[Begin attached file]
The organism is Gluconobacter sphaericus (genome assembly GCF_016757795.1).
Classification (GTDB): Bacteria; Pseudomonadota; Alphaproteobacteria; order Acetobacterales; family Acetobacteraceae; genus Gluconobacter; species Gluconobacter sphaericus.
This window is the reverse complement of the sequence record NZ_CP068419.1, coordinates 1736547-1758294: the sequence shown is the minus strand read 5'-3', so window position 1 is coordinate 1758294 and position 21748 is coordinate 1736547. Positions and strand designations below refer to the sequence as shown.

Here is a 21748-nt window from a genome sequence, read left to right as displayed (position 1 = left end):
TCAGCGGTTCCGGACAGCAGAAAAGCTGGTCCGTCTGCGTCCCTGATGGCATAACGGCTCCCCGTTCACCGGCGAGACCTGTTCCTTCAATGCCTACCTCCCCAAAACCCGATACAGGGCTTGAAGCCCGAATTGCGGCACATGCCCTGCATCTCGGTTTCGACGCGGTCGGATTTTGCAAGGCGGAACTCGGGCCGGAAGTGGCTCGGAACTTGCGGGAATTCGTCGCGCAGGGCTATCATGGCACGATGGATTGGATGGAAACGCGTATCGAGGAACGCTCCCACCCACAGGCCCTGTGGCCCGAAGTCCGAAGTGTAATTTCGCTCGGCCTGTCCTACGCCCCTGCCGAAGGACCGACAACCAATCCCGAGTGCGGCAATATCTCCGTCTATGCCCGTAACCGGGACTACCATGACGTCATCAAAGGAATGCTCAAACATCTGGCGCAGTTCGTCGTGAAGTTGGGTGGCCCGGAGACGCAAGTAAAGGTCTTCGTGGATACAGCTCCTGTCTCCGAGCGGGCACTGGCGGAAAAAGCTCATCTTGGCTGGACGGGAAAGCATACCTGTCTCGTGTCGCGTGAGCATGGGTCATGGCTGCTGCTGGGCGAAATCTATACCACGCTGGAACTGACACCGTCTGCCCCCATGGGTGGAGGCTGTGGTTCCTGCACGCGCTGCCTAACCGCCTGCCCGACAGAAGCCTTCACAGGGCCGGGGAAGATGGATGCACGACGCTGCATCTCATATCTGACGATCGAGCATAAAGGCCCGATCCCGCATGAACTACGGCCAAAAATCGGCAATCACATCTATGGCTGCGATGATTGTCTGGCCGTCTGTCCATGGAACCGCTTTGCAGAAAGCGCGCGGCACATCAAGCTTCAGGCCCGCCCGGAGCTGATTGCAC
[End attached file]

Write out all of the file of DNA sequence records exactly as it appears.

The organism is Gluconobacter sphaericus (genome assembly GCF_016757795.1).
Classification (GTDB): Bacteria; Pseudomonadota; Alphaproteobacteria; order Acetobacterales; family Acetobacteraceae; genus Gluconobacter; species Gluconobacter sphaericus.
This window is the reverse complement of the sequence record NZ_CP068419.1, coordinates 1736547-1758294: the sequence shown is the minus strand read 5'-3', so window position 1 is coordinate 1758294 and position 21748 is coordinate 1736547. Positions and strand designations below refer to the sequence as shown.

Here is a 21748-nt window from a genome sequence, read left to right as displayed (position 1 = left end):
TCAGCGGTTCCGGACAGCAGAAAAGCTGGTCCGTCTGCGTCCCTGATGGCATAACGGCTCCCCGTTCACCGGCGAGACCTGTTCCTTCAATGCCTACCTCCCCAAAACCCGATACAGGGCTTGAAGCCCGAATTGCGGCACATGCCCTGCATCTCGGTTTCGACGCGGTCGGATTTTGCAAGGCGGAACTCGGGCCGGAAGTGGCTCGGAACTTGCGGGAATTCGTCGCGCAGGGCTATCATGGCACGATGGATTGGATGGAAACGCGTATCGAGGAACGCTCCCACCCACAGGCCCTGTGGCCCGAAGTCCGAAGTGTAATTTCGCTCGGCCTGTCCTACGCCCCTGCCGAAGGACCGACAACCAATCCCGAGTGCGGCAATATCTCCGTCTATGCCCGTAACCGGGACTACCATGACGTCATCAAAGGAATGCTCAAACATCTGGCGCAGTTCGTCGTGAAGTTGGGTGGCCCGGAGACGCAAGTAAAGGTCTTCGTGGATACAGCTCCTGTCTCCGAGCGGGCACTGGCGGAAAAAGCTCATCTTGGCTGGACGGGAAAGCATACCTGTCTCGTGTCGCGTGAGCATGGGTCATGGCTGCTGCTGGGCGAAATCTATACCACGCTGGAACTGACACCGTCTGCCCCCATGGGTGGAGGCTGTGGTTCCTGCACGCGCTGCCTAACCGCCTGCCCGACAGAAGCCTTCACAGGGCCGGGGAAGATGGATGCACGACGCTGCATCTCATATCTGACGATCGAGCATAAAGGCCCGATCCCGCATGAACTACGGCCAAAAATCGGCAATCACATCTATGGCTGCGATGATTGTCTGGCCGTCTGTCCATGGAACCGCTTTGCAGAAAGCGCGCGGCACATCAAGCTTCAGGCCCGCCCGGAGCTGATTGCAC